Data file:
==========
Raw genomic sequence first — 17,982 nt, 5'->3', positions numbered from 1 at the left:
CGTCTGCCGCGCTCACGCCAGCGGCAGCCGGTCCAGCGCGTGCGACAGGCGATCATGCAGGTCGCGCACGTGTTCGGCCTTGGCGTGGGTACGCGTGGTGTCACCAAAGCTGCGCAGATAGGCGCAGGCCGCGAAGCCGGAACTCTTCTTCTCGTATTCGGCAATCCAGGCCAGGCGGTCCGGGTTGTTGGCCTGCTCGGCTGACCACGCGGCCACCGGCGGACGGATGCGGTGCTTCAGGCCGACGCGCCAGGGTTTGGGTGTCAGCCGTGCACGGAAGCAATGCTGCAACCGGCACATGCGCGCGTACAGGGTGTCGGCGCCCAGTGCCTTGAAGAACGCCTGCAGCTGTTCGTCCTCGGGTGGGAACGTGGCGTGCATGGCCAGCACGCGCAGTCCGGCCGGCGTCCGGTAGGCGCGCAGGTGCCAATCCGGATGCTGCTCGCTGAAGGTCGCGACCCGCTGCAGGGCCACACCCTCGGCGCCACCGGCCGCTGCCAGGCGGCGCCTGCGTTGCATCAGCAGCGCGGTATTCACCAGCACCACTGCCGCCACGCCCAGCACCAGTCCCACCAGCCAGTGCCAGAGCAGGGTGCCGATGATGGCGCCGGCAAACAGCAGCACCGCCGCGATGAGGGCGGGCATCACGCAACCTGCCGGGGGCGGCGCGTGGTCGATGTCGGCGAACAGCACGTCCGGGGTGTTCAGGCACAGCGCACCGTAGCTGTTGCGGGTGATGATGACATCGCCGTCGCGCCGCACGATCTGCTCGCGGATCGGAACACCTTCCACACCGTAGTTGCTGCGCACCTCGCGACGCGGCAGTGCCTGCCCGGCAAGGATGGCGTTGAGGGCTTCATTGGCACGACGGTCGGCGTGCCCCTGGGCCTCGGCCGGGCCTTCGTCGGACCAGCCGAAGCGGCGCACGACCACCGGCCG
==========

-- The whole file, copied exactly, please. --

Raw genomic sequence first — 17,982 nt, 5'->3', positions numbered from 1 at the left:
CGTCTGCCGCGCTCACGCCAGCGGCAGCCGGTCCAGCGCGTGCGACAGGCGATCATGCAGGTCGCGCACGTGTTCGGCCTTGGCGTGGGTACGCGTGGTGTCACCAAAGCTGCGCAGATAGGCGCAGGCCGCGAAGCCGGAACTCTTCTTCTCGTATTCGGCAATCCAGGCCAGGCGGTCCGGGTTGTTGGCCTGCTCGGCTGACCACGCGGCCACCGGCGGACGGATGCGGTGCTTCAGGCCGACGCGCCAGGGTTTGGGTGTCAGCCGTGCACGGAAGCAATGCTGCAACCGGCACATGCGCGCGTACAGGGTGTCGGCGCCCAGTGCCTTGAAGAACGCCTGCAGCTGTTCGTCCTCGGGTGGGAACGTGGCGTGCATGGCCAGCACGCGCAGTCCGGCCGGCGTCCGGTAGGCGCGCAGGTGCCAATCCGGATGCTGCTCGCTGAAGGTCGCGACCCGCTGCAGGGCCACACCCTCGGCGCCACCGGCCGCTGCCAGGCGGCGCCTGCGTTGCATCAGCAGCGCGGTATTCACCAGCACCACTGCCGCCACGCCCAGCACCAGTCCCACCAGCCAGTGCCAGAGCAGGGTGCCGATGATGGCGCCGGCAAACAGCAGCACCGCCGCGATGAGGGCGGGCATCACGCAACCTGCCGGGGGCGGCGCGTGGTCGATGTCGGCGAACAGCACGTCCGGGGTGTTCAGGCACAGCGCACCGTAGCTGTTGCGGGTGATGATGACATCGCCGTCGCGCCGCACGATCTGCTCGCGGATCGGAACACCTTCCACACCGTAGTTGCTGCGCACCTCGCGACGCGGCAGTGCCTGCCCGGCAAGGATGGCGTTGAGGGCTTCATTGGCACGACGGTCGGCGTGCCCCTGGGCCTCGGCCGGGCCTTCGTCGGACCAGCCGAAGCGGCGCACGACCACCGGCCG